New Strategies to Attract New Students Who are Virtually “Zoomed Out”

We are pleased to add our newest voice to the Kalix blog: Channing Capacchione, the Kalix Marketing Intern. In addition to marketing and communications experience, she is a seasoned admissions student tour guide for both her independent school and, now, at Boston University. Channing’s front-lines perspective on what students want during the admissions and enrollment process is information every school can use.

The COVID-19 pandemic has transformed the way we picture the classroom setting. The sudden, and oftentimes, not well-thought-out plan to reimagine the school year into a purely virtual setup has not been easy. 

As a student, it’s easy to get caught up in my own perspective of what has been done well and what has not, but ultimately we were all in the same boat: trying to replicate a physical in-person dynamic through online platforms. 

Admissions offices are finding themselves in the same situation as students and teachers: working towards understanding the best communication methods to reach their audience. From the lessons I learned over the past few months, I want to share my knowledge on methods and approaches to relying solely on virtual admissions recruiting. Understanding the student experience, will provide alternatives and best practices for initiating your own digital tools.

The problem with Zoom-centric communication.

Through virtual classes, and now being a virtual intern, the past few months have been leading up to the inevitable: Zoom fatigue. Students attending schools on the West coast have found themselves waking up at 5 am for their Northeastern college time-zoned Zoom call. I’ve found myself rescheduling Zoom calls because of conflicts with other Zoom calls. Certainly not how most students had planned to spend the majority of the 2020 spring semester.

Imagine attending classes for seven hours a day on Zoom, “hanging out” with your friends on Zoom and seeing your family over Zoom… for months. It may seem like minimal effort — after all, during most Zoom calls you can find me in pajamas waist down — but it can still be exhausting. This is due to the self-complexity theory

Achieving a balance with Zoom is not easy. Suddenly our social lives, school and work have all been combined on a platform that, let’s face it, experiences too many technical difficulties to make the Zoom experience mirror in-person interactions. At this time it seems impossible to disconnect from technology, while at the same time we feel completely disconnected from reality.

When will the Zoom days end for good? Is there an alternative moving forward?

The Zoom platform, Google Hangouts, Skype calls — they’re all useful, but there has to be other ways to stay informed and connected. No platform will ever properly produce a valued in-person setting, but there are ways to avoid losing engagement and keep student’s attention.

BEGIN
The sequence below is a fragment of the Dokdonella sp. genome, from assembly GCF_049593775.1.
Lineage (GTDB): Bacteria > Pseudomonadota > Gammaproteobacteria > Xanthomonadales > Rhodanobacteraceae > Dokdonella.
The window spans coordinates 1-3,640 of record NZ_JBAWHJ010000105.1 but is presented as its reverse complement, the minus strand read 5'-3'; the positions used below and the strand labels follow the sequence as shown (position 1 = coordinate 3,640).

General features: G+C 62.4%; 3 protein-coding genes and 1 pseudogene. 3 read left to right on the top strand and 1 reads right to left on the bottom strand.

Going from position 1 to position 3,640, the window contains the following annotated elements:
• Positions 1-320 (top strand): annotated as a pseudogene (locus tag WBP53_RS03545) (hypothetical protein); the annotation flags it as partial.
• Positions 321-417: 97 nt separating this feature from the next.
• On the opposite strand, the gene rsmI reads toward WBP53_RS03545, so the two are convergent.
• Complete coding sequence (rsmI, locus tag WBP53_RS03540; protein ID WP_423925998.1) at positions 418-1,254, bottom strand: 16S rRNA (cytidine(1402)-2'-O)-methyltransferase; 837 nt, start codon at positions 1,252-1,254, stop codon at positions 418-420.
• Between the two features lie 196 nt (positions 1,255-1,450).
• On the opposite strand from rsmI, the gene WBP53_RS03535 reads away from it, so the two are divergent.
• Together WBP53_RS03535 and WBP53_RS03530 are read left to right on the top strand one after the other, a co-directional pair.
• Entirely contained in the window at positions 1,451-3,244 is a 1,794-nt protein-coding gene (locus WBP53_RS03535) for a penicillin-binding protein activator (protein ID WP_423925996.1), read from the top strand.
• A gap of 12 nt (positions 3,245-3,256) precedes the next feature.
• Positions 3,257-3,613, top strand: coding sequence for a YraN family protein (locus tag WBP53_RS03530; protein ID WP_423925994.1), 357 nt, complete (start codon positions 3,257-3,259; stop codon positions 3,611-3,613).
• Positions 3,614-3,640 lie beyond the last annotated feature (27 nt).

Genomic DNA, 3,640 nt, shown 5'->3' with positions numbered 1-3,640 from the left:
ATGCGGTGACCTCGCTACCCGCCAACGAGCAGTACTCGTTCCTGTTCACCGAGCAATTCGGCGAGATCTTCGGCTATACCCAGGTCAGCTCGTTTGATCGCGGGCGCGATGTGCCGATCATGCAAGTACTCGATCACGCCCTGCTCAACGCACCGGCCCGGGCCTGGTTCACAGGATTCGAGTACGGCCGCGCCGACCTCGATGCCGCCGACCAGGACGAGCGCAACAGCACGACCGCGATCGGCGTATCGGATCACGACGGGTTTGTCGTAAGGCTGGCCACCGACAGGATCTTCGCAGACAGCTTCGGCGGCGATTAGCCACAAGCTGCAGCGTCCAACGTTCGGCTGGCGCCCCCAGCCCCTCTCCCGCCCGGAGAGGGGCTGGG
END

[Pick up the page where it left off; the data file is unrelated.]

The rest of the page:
Some schools were more prepared for online learning than others.

Many schools in the country were not strangers to online learning. Take the Midwest for instance, a region that is commonly hit with severe winter weather, where institutions have already put into place virtual-learning programs for winter storm days. Rather than taxing students with additional days of school at the end of the year, in today’s digital world, students are able to complete the academic year online.

DeLaSalle High School, a Catholic College Preparatory High School in Minneapolis, was able to shift to virtual learning easily because of their previous experience with online learning.

“School was very long. Coming from a school that often switches to online, going to school online during the pandemic was easier than most students are used to,” says Caroline C., a rising junior at the high school. “However, usually during abnormal snow or frigged cold weather, our school held online learning days where we were given assignments without face-to-face contact like Zoom or Google Chat. During this virus, we were forced to interact and video call with our teachers and peers every day for almost six hours.”  

Five Zoom alternatives to engage students.

To engage students and keep them interested in attending events over the summer and expose them to new material, there are alternatives. And it goes without saying, that prospective students or incoming students likely feel the same burnout as current students. 

Here are some tips to host events for engaging prospective, incoming and current students throughout the summer months: